On 10 August 2017, the government – through the labour minister Bandaru Dattatreya – introduced in the Lok Sabha the Code on Wages Bill, 2017 (http://www.labour.nic.in/sites/default/files/Code%20on%20Wages%20Bill%202017-As%20introduced%20in%20Lok%20Sabha.pdf). The new bill is to replace the Payment of Wages Act. 1936; the Minimum Wages Act, 1949; the Payment of Bonus Act, 1965; and the Equal Remuneration Act, 1976.
The Code is to apply to establishments where any industry, trade, business, manufacturing or occupation is carried out. This will also include government establishments. The central government will make wage-related decisions for its authorities, and establishments related to railways, mines, and oil fields, among others. State governments will make decisions for any other establishments.
Wages include salary, allowance, or any other component expressed in monetary terms. This will not include bonus payable to employees or any travelling allowance, among others. The central government may notify a national minimum wage for the country. It may fix different national minimum wages for different states or geographical areas.
The minimum wages decided by the central or state governments will not be lower than the national minimum wage. The central or state governments will not reduce the minimum wages fixed by them, if these wages are higher than the national minimum wage.
So far so good.
On the face of it the Wage Code is an attempt to bring in a more flexible law for workers in India. But a close examination suggests that the Code may actually shrink employment across sectors. Even though the Wages Code does not mention any figure that should be the minimum salary, there are fears that the bar may be raised disproportionately high.
The fears got more crystallized when the Apparel Export Promotion Council (AEPC) chairman, Ashok G Rajani went public a week later with his fears that the apparel sector would be savagely hit if the minimum wages for his sector were to be pegged at Rs. 18,000 per month. The sector currently pays around Rs. 9,000 per month.
There has been no official reaction from the government to this public cry for help. There is no confirmation or denial by the government of the Rs. 18,000 figure. It has chosen to maintain a studied silence. But critics are quick to remind the government of what happened to the agricultural sector when the previous government brought in minimum wages to agricultural workers through NREGA. The surge in agricultural unemployment was one of the factors aiding a change in government.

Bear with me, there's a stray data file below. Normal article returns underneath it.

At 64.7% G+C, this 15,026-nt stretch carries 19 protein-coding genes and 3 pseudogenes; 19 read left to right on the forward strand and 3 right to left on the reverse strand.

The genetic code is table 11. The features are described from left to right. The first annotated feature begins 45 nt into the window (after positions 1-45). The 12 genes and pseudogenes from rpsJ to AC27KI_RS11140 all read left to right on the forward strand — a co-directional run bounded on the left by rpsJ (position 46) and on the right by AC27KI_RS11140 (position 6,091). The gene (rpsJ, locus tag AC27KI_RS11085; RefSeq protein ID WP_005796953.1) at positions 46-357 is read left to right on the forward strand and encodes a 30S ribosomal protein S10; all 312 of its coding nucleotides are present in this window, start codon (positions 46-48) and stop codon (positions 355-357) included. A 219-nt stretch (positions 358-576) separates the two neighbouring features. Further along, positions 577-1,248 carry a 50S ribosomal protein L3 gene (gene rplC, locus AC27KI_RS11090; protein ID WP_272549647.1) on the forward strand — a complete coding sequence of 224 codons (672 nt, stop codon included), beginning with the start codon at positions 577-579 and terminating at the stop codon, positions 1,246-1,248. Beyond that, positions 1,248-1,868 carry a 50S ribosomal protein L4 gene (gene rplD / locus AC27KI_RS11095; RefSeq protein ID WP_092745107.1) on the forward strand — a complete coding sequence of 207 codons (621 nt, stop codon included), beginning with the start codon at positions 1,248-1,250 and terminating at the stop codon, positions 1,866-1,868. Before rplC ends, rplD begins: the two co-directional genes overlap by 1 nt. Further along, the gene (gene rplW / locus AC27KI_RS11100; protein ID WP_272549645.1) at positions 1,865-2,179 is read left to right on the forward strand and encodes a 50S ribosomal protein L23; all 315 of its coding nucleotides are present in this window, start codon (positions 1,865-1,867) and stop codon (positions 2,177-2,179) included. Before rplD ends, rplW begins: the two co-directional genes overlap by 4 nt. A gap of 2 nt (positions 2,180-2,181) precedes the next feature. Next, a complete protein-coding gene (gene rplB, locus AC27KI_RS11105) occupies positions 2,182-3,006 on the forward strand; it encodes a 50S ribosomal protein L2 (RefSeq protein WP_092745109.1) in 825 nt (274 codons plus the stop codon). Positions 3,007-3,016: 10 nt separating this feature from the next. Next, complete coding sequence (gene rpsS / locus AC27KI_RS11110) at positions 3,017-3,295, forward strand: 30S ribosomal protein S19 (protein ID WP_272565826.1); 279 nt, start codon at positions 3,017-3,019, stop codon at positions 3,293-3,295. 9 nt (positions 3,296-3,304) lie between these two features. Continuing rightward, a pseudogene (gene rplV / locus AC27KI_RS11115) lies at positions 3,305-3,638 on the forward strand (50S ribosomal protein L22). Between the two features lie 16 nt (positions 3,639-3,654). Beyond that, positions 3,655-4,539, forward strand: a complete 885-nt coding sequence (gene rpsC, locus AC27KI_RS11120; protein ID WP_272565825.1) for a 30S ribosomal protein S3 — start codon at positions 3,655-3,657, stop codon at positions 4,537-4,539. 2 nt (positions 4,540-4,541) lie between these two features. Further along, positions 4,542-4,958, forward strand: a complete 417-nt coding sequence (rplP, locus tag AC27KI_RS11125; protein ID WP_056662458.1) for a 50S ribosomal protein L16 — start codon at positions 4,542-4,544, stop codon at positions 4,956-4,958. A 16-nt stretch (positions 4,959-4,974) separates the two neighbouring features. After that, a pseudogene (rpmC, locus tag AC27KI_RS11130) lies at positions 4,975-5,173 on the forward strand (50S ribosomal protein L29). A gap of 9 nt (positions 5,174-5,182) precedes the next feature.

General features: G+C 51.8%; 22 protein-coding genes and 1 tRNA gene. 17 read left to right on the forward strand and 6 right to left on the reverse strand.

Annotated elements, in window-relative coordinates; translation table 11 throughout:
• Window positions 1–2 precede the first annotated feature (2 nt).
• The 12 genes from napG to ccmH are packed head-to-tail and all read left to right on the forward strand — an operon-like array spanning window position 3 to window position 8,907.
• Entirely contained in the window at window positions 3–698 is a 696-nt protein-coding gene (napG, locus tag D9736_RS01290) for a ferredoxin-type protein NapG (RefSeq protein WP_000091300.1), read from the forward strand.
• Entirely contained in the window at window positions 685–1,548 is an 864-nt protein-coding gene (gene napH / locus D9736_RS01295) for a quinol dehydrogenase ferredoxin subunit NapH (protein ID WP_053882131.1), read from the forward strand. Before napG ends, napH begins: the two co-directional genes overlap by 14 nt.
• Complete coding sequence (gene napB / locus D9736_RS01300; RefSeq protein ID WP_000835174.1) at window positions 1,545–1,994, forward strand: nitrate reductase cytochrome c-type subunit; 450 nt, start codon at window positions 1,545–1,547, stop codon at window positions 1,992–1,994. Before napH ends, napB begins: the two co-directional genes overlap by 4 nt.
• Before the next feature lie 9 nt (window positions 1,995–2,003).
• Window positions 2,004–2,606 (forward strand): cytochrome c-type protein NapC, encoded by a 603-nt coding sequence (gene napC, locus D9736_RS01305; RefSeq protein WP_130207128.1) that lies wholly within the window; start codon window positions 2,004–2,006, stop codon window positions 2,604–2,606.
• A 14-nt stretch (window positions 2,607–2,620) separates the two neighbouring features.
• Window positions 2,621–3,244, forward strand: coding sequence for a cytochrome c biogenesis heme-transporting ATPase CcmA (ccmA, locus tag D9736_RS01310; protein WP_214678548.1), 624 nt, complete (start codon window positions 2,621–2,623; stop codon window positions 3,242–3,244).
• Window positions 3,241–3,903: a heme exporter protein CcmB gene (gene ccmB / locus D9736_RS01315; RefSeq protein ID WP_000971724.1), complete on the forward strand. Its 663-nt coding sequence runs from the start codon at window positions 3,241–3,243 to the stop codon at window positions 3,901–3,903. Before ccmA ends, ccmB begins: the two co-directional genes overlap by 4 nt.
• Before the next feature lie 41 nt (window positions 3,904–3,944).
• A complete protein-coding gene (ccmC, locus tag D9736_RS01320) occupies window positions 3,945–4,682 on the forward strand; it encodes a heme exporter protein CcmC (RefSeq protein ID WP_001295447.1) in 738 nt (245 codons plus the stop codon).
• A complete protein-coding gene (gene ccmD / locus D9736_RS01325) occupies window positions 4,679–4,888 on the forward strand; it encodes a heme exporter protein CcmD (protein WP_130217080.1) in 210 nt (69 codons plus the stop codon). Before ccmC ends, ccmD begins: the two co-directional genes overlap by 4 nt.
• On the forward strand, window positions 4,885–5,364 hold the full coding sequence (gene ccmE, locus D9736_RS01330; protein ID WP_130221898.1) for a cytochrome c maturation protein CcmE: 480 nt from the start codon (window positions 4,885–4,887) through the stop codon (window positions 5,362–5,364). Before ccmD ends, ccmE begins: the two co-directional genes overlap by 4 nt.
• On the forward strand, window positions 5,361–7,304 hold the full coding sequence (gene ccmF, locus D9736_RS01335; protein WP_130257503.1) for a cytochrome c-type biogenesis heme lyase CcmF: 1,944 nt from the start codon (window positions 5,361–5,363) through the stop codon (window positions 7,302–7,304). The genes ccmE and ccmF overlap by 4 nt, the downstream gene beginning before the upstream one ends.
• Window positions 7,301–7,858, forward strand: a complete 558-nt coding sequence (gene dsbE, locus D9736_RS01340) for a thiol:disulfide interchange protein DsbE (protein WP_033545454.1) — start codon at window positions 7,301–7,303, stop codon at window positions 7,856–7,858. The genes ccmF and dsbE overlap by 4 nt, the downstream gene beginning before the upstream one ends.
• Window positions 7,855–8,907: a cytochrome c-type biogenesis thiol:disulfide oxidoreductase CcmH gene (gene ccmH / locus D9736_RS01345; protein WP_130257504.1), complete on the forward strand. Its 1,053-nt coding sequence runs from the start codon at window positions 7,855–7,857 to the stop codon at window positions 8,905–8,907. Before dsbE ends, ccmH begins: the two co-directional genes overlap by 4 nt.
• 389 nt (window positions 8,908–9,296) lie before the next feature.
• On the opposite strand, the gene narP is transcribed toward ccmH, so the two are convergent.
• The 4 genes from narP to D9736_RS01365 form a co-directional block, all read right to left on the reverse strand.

Overnight, most large farms which actually employed agricultural labour, opted for mechanization. For instance, even the cotton growing sector, which employs one of the largest number of people for plucking cotton, opted to use cotton harvesting machines that could be attached to tractors. The employment potential in the agricultural sector shrank to levels seldom seen before. And this loss was no longer reversible, as the machines had already been put in place. If wage levels become unrealistic, most factories will opt for mechanization. The job potential will be lost. And because capital is expensive as well, India may lose its edge in export markets.
Such fears are understandable. Such preposterous wages could actually snuff out India’s hopes of capturing a large chunk of China’s apparel exports (http:// www.asiaconverge.com/ 2016/10/textile-industry-lost-opportunities/). China’s wages are growing higher. Indian apparel exporters had been hoping to grab a share of China’s apparel exports even though China had been trying to shift much of its business to Pakistan and other Asian countries. China does not want to see India as a formidable force in this sector. High minimum wages may make China’s job easier.
Ditto for two other large export (and employment) industries – leather and diamonds. India could kiss these exports goodbye as well. And with loss of exports will be loss of jobs too.
The Code has been drafted in such a way that the levels prescribed by the central government shall become the floor wages for every state government. What is worse, the code seeks to keep all disputes relating to wages to be outside the purview of the courts. Section 52 of the Code stipulates that “No court shall take cognizance of any offence punishable under this Code, save on a complaint made by or under the authority of the appropriate
Government or an officer authorised in this behalf, or by an employee or a registered Trade Union registered under the Trade Unions Act, 1926 or a Facilitator.”
Will this pass legal muster? Can the courts permit laws which take away any individual’s right to redress? Many believe that the bill – even if passed as an Act – will be challenged in courts.
Even the penalties for violating the provisions of this Code are stiff. The Code specifies penalties for offences committed by an employer, such as (i) paying less than the due wages, or (ii) for contravening any provision of the Code. Penalties vary depending on the nature of offence, with the maximum penalty being imprisonment for three months along with a fine of up to one lakh rupees.
Most industrialists are worried. With industrial indices already down, and economic growth at one of its slowest in the past decade, they fear that the Wages Code could push down employment and economic growth even further.
So is someone trying to sabotage the government’s plans for getting re-elected?
The author is consulting editor with FPJ.